It's about standards, not standardisation
In the context of the transformation of South African education, curriculum, assessment and standards are critical issues.
The debate about these issues has come under the spotlight through the recent gazetting of the Education Laws Amendment Bill of 2002 for public comment.
The proposed Bill sets out to amend five education Acts to enable the minister of education to prescribe, inter alia, a national curriculum and a national instrument for the assessment of learner achievement (effectively one national examination) for public and independent schools.
These proposed amendments have far-reaching implications for independent (private) schools, as they will significantly limit their independence.
This is of great concern to the Independent Schools Association of Southern Africa (Isasa), the oldest, largest and most inclusive independent schools association in the country.
What can we learn from international experience regarding the regulation of curricula and examinations? Donald Winkler, an international expert on education governance, writes that in developing countries the central government usually regulates curriculum standards.
Such standards usually apply to both private and public schools. Centralised decision-making does not necessarily imply a uniform curriculum. Several centralised countries have developed different curricula to meet the needs of different social groups.
On the question of assessment and examinations Winkler states that examination procedures vary more widely perhaps than other aspects of education. In some former British colonies exams are set and graded in England. At the other extreme are most countries in South America which have no national examinations. In between are countries that set and grade exams regionally.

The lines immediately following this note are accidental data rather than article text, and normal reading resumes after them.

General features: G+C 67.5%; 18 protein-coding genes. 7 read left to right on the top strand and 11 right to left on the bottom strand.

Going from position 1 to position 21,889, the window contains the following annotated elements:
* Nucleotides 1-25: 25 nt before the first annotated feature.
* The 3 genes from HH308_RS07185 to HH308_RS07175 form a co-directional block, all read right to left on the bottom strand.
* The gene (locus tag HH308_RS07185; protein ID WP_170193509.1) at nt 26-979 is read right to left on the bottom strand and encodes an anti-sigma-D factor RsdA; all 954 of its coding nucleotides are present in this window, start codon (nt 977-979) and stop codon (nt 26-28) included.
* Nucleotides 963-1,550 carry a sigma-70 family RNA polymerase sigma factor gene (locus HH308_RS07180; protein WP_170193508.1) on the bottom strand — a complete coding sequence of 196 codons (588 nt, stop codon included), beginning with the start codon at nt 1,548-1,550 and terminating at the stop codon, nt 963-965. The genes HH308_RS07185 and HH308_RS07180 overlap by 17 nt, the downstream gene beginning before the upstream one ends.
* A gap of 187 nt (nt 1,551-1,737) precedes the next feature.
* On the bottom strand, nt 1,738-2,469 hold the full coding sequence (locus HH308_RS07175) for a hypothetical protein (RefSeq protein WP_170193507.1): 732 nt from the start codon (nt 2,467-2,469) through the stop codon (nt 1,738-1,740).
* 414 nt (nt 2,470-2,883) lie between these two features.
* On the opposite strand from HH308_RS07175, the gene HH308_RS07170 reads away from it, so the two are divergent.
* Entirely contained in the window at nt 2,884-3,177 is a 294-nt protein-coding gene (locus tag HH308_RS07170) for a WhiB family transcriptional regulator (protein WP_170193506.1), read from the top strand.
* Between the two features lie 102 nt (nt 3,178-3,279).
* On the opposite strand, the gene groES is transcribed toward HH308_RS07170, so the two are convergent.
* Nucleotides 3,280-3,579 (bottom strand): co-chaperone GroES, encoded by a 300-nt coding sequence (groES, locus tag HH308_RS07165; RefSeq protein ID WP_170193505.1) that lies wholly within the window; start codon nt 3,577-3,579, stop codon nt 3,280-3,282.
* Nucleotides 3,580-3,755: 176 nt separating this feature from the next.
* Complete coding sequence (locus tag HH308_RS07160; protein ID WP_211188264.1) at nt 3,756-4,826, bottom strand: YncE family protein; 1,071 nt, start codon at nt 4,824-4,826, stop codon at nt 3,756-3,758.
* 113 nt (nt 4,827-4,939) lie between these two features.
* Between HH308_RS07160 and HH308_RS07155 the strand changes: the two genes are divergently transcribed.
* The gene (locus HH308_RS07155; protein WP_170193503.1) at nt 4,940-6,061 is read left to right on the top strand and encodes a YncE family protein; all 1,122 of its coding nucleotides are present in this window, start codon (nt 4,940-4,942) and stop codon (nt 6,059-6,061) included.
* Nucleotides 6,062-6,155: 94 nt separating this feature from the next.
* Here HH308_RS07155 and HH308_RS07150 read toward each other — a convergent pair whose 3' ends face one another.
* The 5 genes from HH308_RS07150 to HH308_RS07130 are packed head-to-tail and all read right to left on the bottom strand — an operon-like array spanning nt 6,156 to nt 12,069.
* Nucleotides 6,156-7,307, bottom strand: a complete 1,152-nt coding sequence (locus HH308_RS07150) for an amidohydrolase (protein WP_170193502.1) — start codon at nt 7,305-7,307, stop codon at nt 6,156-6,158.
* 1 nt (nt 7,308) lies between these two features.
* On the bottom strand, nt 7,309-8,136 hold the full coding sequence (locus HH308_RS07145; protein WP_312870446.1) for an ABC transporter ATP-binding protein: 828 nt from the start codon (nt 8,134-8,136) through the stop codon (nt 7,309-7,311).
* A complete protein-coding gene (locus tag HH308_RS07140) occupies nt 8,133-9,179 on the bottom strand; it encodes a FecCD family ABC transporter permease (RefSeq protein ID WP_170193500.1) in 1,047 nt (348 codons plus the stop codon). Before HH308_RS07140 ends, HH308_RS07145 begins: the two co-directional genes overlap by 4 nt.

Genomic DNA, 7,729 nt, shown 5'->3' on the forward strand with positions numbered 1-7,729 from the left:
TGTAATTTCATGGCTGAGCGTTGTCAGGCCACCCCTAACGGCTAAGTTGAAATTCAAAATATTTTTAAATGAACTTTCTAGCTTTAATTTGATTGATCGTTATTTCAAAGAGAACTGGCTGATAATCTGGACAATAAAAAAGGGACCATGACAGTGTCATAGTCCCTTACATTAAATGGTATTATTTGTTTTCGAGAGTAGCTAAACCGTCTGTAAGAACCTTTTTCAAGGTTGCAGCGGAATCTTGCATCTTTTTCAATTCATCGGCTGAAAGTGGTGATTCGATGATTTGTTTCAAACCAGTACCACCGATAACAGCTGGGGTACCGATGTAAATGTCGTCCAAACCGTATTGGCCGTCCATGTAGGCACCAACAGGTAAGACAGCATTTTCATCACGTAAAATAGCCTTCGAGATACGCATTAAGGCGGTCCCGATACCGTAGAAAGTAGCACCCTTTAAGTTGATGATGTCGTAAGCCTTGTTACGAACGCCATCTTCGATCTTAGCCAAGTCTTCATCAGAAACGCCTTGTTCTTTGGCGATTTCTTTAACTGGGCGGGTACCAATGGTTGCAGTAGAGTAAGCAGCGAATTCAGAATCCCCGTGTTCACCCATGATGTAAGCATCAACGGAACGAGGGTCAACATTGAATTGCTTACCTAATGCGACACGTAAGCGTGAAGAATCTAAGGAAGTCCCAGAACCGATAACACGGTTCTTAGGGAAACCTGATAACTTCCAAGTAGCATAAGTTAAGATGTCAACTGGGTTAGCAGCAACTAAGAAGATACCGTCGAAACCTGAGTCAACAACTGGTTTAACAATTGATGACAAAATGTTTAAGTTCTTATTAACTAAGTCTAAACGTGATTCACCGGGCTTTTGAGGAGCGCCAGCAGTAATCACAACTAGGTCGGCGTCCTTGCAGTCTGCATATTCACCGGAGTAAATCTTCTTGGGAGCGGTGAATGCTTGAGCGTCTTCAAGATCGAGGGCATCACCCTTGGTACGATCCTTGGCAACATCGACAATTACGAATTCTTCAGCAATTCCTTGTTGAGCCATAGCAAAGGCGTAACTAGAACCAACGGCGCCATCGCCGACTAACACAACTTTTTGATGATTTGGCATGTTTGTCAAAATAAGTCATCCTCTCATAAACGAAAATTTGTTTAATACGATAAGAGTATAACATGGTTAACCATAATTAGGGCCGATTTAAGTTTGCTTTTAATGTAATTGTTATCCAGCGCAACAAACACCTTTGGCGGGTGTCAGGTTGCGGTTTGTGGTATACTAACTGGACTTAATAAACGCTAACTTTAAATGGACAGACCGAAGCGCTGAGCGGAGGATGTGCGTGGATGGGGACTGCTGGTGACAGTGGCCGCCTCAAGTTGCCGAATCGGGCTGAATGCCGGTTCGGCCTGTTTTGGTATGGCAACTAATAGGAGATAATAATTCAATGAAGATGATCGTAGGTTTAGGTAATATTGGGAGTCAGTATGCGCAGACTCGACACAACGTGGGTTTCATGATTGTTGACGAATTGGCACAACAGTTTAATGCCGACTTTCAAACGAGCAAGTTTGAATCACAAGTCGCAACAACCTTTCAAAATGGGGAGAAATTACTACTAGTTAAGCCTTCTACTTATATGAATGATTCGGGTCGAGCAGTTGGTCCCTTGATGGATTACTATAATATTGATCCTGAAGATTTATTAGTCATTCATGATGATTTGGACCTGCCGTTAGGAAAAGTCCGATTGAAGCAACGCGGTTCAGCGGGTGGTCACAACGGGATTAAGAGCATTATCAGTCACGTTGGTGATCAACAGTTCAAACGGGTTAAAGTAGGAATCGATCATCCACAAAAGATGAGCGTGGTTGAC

Isasa’s research shows that in the majority of countries with a national curriculum, a choice of alternatives is available for independent schools, provided they meet required outcomes and standards.
Despite the introduction of a national curriculum in England under Margaret Thatcher, and a long tradition of centralised control over education in Scotland, independent schools in both countries have the option to choose from a number of different curricula leading to a range of local and internationally recognised examinations, such as the International Baccalaureate or the Lycee Francaise. In England, even state schools have a choice of curricula and examinations.
In the rest of the English-speaking world, the international norm is also to allow independent schools to choose which examinations their students write. This is not only true of countries such as Canada, Australia and New Zealand, but is also the case in all Anglophone countries in Africa, including South Africa’s immediate neighbours (Namibia, Swaziland and Botswana) and other Southern African Development Community members such as Malawi and Zambia.
Interestingly, in the history of the Cambridge International Examination, there have only been two instances where a country had banned this examining authority from administering its examinations: in Uganda under Idi Amin and, more recently, in Zimbabwe under President Robert Mugabe.
Why are options in curricula and examinations important to independent schools? Because they go to the heart of their independence—if they can’t choose what they teach and how it is assessed, what independence do they have? Because this is understood in most developed and developing countries, independent schools are accorded the right to choose their curricula and examinations.